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In my previous article, I discussed why anti-virus and firewall software are useless resource-hogging applications. If you’re a Mac or Linux user then you really have nothing to worry about, but if you’re a PC user then you’ll want to read this article to find out how to clean your system and rid it of useless files and registry errors that pose a risk and may slow down your system. The best tool to get this job done is a little utility called CCleaner¬†(formerly Crap Cleaner).Once you’ve downloaded and installed CCleaner, just follow these simple instructions to clean up your system.

  1. Right-click on your Recycle Bin and select the option “Open CCleaner.”
  2. In the “Cleaner” tab, click on “Run Cleaner” and wait for the process to be complete.
  3. In the “Registry” tab, click on “Scan for Issues,” wait for it to list all the issues
  4. Make sure all the boxes are ticked, and then click on “Fix Selected Issues.”

Malwarebytes logo

The next tool you’ll want to know about is an adware/spyware/scamware removal tool. Many people might find this unnecessary, but if you are concerned about adware, then go ahead and download Malwarebytes. This is the free version, and there is also a paid version, but in reality all you need is the free one. The paid version actually contains some annoying features that will bog down your system with background processes.

Stick with the free version, and you can just manually scan your computer either on a regular basis or only when you suspect there’s an infection. The great thing about Malwarebytes is that even if you have a serious virus that might block other programs from working, this one can open in “chameleon mode,” which is virtually unstoppable by any known viruses. It also updates its virus definitions very quickly compared with competitors.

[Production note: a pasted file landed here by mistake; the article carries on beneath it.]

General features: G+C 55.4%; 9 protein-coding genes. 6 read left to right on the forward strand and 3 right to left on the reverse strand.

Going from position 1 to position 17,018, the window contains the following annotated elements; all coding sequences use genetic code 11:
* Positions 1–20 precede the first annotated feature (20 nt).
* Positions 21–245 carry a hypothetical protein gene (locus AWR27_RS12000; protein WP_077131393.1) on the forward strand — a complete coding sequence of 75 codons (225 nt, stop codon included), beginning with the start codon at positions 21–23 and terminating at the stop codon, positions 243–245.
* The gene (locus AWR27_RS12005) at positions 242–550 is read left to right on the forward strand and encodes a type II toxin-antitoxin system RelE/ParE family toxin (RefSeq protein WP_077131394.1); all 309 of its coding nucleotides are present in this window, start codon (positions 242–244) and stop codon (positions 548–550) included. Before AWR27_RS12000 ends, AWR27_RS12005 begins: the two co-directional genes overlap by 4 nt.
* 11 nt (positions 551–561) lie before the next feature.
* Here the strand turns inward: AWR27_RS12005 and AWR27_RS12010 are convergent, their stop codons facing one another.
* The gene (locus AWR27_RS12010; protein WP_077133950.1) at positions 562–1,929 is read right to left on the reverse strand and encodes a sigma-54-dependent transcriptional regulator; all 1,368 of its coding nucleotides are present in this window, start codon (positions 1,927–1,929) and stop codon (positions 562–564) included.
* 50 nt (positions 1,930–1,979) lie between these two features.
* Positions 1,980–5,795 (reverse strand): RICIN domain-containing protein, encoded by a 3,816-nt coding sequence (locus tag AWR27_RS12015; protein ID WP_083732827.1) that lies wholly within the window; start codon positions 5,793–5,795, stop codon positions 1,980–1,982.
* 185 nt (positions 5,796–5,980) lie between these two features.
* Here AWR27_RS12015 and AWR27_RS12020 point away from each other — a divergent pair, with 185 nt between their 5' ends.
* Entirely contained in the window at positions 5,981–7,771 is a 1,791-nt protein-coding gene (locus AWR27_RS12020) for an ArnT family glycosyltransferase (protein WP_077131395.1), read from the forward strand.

The only downside to Malwarebytes is that there’s no officially-available portable version (i.e. to put on a USB key and keep with you), but if you search on Google, you can find some portable versions created by third parties, but be forewarned¬†that portable versions may be out of date or even contain viruses themselves, seeing as it’s not officially supported.

About Jeremy Andrews

Freelance PHP/MySQL developer, tech support guy, travel agent, transit photographer, and lover of poutine. Jeremy Andrews is a young guy from Montreal, Canada who enjoys writing about technology, can develop a website, and can do your travel arrangements! Contact him today at jeremy@jerail.ca for more info on any of these services.